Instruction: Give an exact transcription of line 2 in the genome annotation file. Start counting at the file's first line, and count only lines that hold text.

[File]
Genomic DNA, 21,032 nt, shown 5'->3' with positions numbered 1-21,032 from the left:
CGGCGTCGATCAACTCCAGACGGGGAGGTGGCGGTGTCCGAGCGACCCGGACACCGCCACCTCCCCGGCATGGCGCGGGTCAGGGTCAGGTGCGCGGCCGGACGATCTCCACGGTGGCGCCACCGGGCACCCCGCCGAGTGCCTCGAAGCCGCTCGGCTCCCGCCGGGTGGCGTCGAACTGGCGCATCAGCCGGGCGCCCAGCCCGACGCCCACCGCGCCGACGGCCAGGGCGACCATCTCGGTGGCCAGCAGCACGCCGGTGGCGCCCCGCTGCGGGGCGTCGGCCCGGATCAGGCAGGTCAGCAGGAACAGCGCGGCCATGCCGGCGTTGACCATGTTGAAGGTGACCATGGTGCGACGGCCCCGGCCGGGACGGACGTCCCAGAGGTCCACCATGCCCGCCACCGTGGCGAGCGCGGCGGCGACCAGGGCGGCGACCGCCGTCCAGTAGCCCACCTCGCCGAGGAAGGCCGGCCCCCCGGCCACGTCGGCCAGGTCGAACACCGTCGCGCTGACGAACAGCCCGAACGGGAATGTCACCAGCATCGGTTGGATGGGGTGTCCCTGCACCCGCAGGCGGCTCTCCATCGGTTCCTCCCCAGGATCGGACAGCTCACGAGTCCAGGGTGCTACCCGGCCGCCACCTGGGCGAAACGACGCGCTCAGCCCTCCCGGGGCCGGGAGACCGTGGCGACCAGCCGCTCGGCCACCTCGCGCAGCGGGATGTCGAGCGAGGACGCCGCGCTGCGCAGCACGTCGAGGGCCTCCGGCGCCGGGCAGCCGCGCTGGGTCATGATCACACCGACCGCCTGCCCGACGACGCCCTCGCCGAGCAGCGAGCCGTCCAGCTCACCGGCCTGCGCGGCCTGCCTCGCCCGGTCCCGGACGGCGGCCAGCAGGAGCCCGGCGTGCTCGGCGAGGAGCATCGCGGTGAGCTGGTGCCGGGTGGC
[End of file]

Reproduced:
CGGCGTCGATCAACTCCAGACGGGGAGGTGGCGGTGTCCGAGCGACCCGGACACCGCCACCTCCCCGGCATGGCGCGGGTCAGGGTCAGGTGCGCGGCCGGACGATCTCCACGGTGGCGCCACCGGGCACCCCGCCGAGTGCCTCGAAGCCGCTCGGCTCCCGCCGGGTGGCGTCGAACTGGCGCATCAGCCGGGCGCCCAGCCCGACGCCCACCGCGCCGACGGCCAGGGCGACCATCTCGGTGGCCAGCAGCACGCCGGTGGCGCCCCGCTGCGGGGCGTCGGCCCGGATCAGGCAGGTCAGCAGGAACAGCGCGGCCATGCCGGCGTTGACCATGTTGAAGGTGACCATGGTGCGACGGCCCCGGCCGGGACGGACGTCCCAGAGGTCCACCATGCCCGCCACCGTGGCGAGCGCGGCGGCGACCAGGGCGGCGACCGCCGTCCAGTAGCCCACCTCGCCGAGGAAGGCCGGCCCCCCGGCCACGTCGGCCAGGTCGAACACCGTCGCGCTGACGAACAGCCCGAACGGGAATGTCACCAGCATCGGTTGGATGGGGTGTCCCTGCACCCGCAGGCGGCTCTCCATCGGTTCCTCCCCAGGATCGGACAGCTCACGAGTCCAGGGTGCTACCCGGCCGCCACCTGGGCGAAACGACGCGCTCAGCCCTCCCGGGGCCGGGAGACCGTGGCGACCAGCCGCTCGGCCACCTCGCGCAGCGGGATGTCGAGCGAGGACGCCGCGCTGCGCAGCACGTCGAGGGCCTCCGGCGCCGGGCAGCCGCGCTGGGTCATGATCACACCGACCGCCTGCCCGACGACGCCCTCGCCGAGCAGCGAGCCGTCCAGCTCACCGGCCTGCGCGGCCTGCCTCGCCCGGTCCCGGACGGCGGCCAGCAGGAGCCCGGCGTGCTCGGCGAGGAGCATCGCGGTGAGCTGGTGCCGGGTGGC